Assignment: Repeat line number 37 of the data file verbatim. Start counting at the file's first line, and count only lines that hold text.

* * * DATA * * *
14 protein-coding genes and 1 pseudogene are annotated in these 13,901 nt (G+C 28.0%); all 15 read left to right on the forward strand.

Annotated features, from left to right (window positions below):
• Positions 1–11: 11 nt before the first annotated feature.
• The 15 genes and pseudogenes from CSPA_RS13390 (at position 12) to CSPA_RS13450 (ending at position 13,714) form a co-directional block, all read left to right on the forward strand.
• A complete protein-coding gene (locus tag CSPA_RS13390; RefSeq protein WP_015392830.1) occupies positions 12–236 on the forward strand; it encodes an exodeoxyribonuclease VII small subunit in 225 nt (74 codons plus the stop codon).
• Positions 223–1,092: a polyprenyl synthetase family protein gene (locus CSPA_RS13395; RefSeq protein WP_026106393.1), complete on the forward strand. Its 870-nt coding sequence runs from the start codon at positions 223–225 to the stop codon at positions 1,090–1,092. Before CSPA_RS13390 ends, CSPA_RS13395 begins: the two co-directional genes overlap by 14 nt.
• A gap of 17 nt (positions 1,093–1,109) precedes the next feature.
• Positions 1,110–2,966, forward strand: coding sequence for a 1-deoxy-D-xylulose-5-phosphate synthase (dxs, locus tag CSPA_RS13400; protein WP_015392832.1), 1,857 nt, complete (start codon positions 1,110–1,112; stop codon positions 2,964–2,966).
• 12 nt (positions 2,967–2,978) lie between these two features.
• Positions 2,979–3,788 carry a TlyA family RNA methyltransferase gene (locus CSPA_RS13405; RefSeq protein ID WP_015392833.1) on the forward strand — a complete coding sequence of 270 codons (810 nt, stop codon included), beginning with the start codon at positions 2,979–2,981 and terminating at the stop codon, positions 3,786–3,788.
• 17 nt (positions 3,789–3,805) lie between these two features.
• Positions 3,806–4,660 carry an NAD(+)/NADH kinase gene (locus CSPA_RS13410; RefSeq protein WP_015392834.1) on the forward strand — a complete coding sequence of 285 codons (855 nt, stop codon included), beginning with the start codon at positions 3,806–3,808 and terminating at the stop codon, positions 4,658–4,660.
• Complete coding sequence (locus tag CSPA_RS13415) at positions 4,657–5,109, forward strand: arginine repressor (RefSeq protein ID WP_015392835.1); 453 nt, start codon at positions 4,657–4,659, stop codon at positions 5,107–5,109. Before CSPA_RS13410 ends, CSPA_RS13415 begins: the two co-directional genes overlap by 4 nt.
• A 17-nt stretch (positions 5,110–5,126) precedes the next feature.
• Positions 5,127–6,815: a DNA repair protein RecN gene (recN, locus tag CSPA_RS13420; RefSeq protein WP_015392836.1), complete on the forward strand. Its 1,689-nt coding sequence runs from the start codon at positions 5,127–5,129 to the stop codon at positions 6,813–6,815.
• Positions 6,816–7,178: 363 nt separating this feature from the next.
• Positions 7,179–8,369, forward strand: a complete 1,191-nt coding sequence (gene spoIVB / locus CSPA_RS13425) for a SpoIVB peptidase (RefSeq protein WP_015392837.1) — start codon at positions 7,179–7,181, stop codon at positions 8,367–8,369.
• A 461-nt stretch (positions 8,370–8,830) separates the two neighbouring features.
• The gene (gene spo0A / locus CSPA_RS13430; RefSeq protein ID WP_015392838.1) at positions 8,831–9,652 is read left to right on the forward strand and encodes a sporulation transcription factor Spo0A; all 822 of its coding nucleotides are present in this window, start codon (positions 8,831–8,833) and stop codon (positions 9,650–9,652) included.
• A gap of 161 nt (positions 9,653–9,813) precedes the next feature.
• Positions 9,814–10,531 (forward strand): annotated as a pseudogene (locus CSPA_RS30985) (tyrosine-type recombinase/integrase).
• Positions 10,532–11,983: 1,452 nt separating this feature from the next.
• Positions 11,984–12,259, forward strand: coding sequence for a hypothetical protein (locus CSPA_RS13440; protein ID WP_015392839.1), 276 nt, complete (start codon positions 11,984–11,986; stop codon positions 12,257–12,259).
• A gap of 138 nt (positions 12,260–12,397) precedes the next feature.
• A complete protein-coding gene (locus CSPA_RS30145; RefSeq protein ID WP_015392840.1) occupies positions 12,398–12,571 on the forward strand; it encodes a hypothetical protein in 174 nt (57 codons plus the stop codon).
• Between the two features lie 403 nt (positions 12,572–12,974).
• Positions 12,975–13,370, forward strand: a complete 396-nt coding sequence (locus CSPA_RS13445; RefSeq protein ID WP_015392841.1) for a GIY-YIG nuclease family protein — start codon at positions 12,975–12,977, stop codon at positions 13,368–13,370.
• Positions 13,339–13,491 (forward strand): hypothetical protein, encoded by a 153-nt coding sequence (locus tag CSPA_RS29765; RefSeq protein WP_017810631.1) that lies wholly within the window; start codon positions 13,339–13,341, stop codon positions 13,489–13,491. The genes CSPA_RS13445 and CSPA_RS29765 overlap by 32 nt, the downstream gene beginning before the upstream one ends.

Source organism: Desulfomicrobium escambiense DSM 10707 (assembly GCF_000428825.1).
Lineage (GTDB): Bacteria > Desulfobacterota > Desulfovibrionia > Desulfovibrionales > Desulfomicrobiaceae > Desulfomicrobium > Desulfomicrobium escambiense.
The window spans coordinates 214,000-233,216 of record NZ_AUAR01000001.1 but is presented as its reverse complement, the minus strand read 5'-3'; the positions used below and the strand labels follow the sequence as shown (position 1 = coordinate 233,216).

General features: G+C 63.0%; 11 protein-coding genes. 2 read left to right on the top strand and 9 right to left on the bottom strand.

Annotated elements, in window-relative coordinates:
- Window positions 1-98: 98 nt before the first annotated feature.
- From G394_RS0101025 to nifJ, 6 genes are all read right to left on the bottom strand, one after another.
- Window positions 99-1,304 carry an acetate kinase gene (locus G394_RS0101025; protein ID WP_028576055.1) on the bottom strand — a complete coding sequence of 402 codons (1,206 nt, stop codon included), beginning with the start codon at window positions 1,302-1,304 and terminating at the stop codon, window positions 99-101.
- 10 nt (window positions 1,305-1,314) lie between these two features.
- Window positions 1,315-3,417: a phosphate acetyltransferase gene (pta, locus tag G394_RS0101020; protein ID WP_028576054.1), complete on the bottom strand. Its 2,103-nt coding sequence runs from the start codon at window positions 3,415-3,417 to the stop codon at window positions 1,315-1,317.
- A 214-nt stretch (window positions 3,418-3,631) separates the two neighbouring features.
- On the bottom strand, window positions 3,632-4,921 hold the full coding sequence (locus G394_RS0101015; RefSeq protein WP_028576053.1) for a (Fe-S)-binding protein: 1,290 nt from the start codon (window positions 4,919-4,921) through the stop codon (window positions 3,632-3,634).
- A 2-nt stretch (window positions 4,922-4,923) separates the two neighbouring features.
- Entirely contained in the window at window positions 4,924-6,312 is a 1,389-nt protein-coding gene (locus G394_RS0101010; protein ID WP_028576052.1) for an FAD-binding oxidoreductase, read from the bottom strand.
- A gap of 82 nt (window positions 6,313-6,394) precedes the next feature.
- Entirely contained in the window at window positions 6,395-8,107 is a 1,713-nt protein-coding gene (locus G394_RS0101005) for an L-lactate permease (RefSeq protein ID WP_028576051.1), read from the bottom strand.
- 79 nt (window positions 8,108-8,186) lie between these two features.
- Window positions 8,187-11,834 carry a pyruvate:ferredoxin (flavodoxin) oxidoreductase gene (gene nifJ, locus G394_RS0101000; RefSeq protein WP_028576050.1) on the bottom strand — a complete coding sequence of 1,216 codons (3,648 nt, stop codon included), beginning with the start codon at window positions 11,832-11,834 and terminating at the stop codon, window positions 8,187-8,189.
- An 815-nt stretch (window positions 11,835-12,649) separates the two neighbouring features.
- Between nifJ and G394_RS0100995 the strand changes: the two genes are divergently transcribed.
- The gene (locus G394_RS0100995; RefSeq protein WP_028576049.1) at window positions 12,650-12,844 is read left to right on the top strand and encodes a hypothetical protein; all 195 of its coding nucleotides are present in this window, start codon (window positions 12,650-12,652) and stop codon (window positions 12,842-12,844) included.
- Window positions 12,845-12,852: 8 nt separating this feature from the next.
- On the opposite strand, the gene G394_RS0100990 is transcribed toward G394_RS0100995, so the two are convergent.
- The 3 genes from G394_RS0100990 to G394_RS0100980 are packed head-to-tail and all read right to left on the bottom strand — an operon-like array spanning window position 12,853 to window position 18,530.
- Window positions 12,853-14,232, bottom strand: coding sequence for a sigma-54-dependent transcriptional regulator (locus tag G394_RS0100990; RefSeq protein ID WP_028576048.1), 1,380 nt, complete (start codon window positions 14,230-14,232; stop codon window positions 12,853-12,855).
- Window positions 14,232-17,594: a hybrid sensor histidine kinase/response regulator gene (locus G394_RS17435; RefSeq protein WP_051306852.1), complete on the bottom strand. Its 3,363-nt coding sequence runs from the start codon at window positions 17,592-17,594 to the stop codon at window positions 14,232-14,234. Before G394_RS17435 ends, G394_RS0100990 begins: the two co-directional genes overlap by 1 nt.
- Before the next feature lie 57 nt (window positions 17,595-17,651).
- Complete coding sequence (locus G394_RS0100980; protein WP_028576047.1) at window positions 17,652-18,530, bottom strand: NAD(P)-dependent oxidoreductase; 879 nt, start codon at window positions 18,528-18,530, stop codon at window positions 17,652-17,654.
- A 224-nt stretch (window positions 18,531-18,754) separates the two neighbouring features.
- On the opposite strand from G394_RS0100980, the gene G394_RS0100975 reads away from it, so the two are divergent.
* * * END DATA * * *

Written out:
- 10 nt (window positions 1,305-1,314) lie between these two features.